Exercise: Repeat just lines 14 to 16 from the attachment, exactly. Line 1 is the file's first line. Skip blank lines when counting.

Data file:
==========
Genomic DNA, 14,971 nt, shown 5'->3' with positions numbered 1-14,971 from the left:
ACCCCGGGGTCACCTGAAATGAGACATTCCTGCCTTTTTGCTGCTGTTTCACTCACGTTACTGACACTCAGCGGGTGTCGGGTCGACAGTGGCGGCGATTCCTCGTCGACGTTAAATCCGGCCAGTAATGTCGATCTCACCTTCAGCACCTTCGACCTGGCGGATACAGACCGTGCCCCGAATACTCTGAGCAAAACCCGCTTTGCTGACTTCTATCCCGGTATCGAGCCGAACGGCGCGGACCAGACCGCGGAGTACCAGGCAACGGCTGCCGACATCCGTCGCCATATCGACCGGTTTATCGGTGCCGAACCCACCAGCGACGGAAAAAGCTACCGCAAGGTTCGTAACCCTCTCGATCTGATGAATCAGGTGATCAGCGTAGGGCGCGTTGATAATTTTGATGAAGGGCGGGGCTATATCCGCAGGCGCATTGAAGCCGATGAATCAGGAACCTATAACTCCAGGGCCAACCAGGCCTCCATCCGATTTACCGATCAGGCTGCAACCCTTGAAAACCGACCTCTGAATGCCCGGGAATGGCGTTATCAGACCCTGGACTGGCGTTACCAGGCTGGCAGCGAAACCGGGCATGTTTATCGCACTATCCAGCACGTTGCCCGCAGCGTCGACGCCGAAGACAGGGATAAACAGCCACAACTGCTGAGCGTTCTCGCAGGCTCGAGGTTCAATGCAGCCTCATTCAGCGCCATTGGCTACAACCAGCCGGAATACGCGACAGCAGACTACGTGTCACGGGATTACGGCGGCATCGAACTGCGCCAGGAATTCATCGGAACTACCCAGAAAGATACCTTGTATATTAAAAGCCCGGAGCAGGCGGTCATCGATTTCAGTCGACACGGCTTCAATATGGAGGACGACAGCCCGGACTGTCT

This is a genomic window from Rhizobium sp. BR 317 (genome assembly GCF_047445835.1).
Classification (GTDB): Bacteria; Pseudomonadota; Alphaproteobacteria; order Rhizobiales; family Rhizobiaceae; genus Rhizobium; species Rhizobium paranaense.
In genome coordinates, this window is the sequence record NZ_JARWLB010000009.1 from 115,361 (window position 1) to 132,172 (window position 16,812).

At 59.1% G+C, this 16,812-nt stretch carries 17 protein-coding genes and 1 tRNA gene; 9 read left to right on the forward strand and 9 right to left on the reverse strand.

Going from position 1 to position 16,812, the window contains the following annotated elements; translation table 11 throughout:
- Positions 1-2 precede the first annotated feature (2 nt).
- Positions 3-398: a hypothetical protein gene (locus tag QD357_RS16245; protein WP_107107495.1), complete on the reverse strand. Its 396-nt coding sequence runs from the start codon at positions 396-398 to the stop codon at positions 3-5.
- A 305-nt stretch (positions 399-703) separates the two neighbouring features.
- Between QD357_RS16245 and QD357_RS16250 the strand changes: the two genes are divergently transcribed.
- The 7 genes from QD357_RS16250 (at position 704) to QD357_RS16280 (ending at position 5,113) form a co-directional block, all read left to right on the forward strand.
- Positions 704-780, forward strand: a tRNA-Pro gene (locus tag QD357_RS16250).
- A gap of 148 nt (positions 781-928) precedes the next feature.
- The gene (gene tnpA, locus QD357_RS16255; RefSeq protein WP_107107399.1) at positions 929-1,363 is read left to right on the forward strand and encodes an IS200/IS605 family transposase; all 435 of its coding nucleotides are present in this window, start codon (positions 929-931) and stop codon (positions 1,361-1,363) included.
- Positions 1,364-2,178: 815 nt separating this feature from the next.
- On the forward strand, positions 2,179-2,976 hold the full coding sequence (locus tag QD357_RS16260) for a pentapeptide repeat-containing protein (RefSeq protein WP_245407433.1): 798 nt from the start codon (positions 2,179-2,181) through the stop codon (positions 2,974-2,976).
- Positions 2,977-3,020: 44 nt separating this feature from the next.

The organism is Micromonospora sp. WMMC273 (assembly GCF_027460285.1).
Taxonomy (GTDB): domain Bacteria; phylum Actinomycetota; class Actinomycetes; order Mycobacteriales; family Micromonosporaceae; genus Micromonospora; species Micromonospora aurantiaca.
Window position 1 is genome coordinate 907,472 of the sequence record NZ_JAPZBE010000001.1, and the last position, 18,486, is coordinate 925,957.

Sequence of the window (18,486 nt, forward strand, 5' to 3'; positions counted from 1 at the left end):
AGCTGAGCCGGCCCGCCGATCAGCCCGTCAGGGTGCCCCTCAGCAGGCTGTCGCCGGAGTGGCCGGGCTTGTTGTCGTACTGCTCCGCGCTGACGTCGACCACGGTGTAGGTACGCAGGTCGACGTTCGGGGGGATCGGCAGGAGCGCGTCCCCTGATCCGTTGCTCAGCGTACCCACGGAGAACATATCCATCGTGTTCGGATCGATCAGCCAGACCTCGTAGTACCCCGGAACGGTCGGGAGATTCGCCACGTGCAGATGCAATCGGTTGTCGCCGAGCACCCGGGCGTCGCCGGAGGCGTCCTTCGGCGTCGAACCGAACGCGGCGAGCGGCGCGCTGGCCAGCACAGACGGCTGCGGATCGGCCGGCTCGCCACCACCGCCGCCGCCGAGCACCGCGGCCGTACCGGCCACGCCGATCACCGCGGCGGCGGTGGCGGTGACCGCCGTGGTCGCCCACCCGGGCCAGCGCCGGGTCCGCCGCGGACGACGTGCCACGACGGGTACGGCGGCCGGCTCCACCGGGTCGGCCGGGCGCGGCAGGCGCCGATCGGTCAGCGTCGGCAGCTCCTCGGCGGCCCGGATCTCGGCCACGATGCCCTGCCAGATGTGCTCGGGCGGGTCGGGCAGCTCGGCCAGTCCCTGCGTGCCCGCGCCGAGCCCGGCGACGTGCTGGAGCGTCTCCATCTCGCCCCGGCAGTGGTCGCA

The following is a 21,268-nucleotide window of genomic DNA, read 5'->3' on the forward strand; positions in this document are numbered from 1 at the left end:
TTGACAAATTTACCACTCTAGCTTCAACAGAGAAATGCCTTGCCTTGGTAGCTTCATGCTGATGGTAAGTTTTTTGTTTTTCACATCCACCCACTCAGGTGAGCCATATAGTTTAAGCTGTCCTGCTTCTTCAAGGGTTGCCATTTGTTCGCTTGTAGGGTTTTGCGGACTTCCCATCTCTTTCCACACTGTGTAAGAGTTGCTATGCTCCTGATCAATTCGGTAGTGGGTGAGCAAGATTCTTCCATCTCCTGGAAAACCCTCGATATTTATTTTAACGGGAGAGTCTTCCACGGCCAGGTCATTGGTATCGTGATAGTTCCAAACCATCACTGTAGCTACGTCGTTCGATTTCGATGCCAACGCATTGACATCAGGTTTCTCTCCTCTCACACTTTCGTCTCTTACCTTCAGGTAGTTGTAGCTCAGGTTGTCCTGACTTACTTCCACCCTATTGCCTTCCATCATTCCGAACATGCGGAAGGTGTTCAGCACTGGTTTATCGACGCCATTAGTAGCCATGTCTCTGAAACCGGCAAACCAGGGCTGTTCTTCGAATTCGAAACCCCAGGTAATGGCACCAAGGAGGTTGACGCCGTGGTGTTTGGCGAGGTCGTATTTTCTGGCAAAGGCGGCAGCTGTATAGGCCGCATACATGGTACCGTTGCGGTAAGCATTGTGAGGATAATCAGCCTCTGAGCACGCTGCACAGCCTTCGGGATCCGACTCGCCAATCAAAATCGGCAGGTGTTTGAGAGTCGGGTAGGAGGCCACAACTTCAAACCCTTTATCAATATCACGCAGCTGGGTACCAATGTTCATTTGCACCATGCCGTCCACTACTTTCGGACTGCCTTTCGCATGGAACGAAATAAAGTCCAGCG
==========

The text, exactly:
- A gap of 148 nt (positions 781-928) precedes the next feature.
- The gene (gene tnpA, locus QD357_RS16255; RefSeq protein WP_107107399.1) at positions 929-1,363 is read left to right on the forward strand and encodes an IS200/IS605 family transposase; all 435 of its coding nucleotides are present in this window, start codon (positions 929-931) and stop codon (positions 1,361-1,363) included.
- Positions 1,364-2,178: 815 nt separating this feature from the next.